Originally scheduled for release in mid-September of last year, Big Trouble is finally being unleashed in theatres. In the post-September 11 climate of heightened airport security, with the topic of airplane hijackings having taken on extra urgency, Big Trouble has turned into a virtual homage to the politically incorrect. It might be a tough sell given its subject matter, but as far as comedies go, it’s as wacky as they come.
It’s A Barry, Barry Crazy World
PG-13 for profanity, violence
With a screenplay based on a book by Dave Barry, Barry Sonnenfeld (Men in Black) has been given prime material for his off-kilter and frenetic cinematic sensibilities.
Big Trouble tells the tale of intertwining lives that starts off with a couple misunderstandings and an assassination attempt, and ends with a nuclear bomb exploding off the Florida coast. Oddly enough, the material is actually funny.
Screenwriters Robert Ramsey and Matthew Stone, who previously collaborated on the Eddie Murphy flick Life, have turned Barry’s novel into a fast-paced and often hilarious romp.
The cast is terrific, with Tim Allen (Galaxy Quest) starring as Eliot Arnold, a down-on-his-luck father of a teenage son who has no qualms about reminding his dad of his failed marriage, failed career, and other failures.
That son, Matt (Ben Foster, The Laramie Project), effectively gets the ball rolling by playing a high school prank on a schoolmate, Jenny Herk (Zooey Deschanel, Almost Famous). She’s the daughter of Arthur (Stanley Tucci, America’s Sweethearts), a marked man after swindling money out of his employer. Arthur’s married to Anna (Rene Russo, Get Shorty), an undersexed housewife who wouldn’t mind seeing him knocked off.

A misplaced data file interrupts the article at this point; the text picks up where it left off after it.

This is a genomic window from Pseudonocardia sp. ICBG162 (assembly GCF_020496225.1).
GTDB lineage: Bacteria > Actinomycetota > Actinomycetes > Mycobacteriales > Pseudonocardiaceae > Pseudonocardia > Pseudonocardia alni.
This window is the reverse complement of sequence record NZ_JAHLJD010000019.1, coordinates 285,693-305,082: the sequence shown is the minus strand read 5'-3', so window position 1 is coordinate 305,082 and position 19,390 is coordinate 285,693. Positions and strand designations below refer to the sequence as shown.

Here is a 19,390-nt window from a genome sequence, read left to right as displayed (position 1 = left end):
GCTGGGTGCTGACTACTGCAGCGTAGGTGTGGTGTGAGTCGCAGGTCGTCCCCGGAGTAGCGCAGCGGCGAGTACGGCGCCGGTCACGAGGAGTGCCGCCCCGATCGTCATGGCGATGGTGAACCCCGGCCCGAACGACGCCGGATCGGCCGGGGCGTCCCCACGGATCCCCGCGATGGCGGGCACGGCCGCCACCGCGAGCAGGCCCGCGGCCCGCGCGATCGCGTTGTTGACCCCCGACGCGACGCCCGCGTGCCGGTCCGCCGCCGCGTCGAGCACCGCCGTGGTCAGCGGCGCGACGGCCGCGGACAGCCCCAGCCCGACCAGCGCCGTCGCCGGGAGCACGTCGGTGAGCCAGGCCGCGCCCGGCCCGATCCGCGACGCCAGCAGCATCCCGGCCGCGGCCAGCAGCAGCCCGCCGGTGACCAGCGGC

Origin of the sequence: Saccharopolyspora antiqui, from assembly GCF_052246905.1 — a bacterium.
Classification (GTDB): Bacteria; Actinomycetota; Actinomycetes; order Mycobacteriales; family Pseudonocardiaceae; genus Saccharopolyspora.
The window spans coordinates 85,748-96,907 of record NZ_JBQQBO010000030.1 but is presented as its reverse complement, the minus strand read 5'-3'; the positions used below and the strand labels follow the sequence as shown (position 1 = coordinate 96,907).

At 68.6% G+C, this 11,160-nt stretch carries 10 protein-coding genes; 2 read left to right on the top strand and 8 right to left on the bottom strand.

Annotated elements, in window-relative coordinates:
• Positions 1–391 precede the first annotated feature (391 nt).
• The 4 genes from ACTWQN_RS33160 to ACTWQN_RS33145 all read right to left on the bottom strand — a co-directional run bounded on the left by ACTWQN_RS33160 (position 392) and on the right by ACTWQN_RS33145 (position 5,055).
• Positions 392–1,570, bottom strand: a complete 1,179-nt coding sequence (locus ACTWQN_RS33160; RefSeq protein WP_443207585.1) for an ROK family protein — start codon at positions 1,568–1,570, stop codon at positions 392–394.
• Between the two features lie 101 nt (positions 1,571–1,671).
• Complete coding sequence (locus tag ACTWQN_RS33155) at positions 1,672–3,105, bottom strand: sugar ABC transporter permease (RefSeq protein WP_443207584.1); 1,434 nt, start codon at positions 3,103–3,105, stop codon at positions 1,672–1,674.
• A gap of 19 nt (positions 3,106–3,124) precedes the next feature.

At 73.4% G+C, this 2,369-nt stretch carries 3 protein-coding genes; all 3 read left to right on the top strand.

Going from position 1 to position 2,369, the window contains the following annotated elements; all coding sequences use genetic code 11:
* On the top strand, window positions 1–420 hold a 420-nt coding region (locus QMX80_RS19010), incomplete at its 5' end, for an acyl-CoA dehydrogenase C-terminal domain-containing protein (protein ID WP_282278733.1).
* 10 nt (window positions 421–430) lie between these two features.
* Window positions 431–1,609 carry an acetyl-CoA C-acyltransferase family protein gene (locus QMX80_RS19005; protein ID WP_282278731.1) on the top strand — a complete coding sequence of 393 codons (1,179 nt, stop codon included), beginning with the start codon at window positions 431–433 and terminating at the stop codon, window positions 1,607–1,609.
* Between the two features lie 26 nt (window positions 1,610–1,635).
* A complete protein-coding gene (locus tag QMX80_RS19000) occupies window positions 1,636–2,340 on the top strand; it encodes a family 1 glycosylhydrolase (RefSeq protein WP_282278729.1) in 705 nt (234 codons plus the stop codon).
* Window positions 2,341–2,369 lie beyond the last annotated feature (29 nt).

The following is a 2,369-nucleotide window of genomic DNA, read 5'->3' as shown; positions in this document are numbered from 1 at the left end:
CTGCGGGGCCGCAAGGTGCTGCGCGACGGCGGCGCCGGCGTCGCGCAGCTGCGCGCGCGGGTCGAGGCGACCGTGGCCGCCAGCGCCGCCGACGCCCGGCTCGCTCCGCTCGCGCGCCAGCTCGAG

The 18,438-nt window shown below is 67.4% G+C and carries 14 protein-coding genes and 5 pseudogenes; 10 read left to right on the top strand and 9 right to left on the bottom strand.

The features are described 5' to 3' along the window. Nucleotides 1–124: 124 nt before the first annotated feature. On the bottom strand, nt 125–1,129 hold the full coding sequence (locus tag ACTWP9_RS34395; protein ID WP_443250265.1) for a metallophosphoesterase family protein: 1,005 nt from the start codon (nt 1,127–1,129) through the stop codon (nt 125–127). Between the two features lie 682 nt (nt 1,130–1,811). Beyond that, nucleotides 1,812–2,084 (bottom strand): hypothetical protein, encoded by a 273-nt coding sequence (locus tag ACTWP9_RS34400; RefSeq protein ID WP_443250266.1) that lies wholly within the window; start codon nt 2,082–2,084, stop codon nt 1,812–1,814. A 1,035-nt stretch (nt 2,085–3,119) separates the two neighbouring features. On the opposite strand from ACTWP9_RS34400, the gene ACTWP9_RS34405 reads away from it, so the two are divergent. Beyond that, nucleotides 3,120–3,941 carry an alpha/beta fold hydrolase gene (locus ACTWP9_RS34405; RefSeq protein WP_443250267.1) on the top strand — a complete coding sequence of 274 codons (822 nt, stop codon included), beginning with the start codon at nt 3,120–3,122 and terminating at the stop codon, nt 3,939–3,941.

Those are just a few of the players; there are many, many more thugs, bums, students, Florida Gator fans, cops, and robbers fitting into the mix. Being an equal-opportunity film, even a toad, a dog, and Martha Stewart are given screen time and yield entertaining results.
Oh yeah, and Jason Lee (Vanilla Sky) plays a jobless freebird named Puggy who lives in a tree and has an insatiable appetite for Fritos.
The Art Of The Contrivance
With a storyline that escalates from the highly unlikely to the thoroughly implausible, Big Trouble moves from one contrivance to the next. However, its light-hearted, gung-ho spirit and “into it” cast keeps it afloat and extremely watchable.
Big Trouble is not a subtle movie and its content is hardly of the sort that holds up under close scrutiny, or even analysis from a zillion miles away. Introspection, sensitivity, and sensibility are all left at the door and that is part of the film’s fun and charm. It is unabashedly whacked and as such it is a nice change of pace.
With his film clocking in at 85 minutes, including credits, Sonnenfeld wastes no time on exhibition. He thrusts the audience into a situation and unapologetically lets them fend for themselves.
Big Trouble’s brand of humor is not for everybody, but fans of both Barrys shouldn’t be disappointed.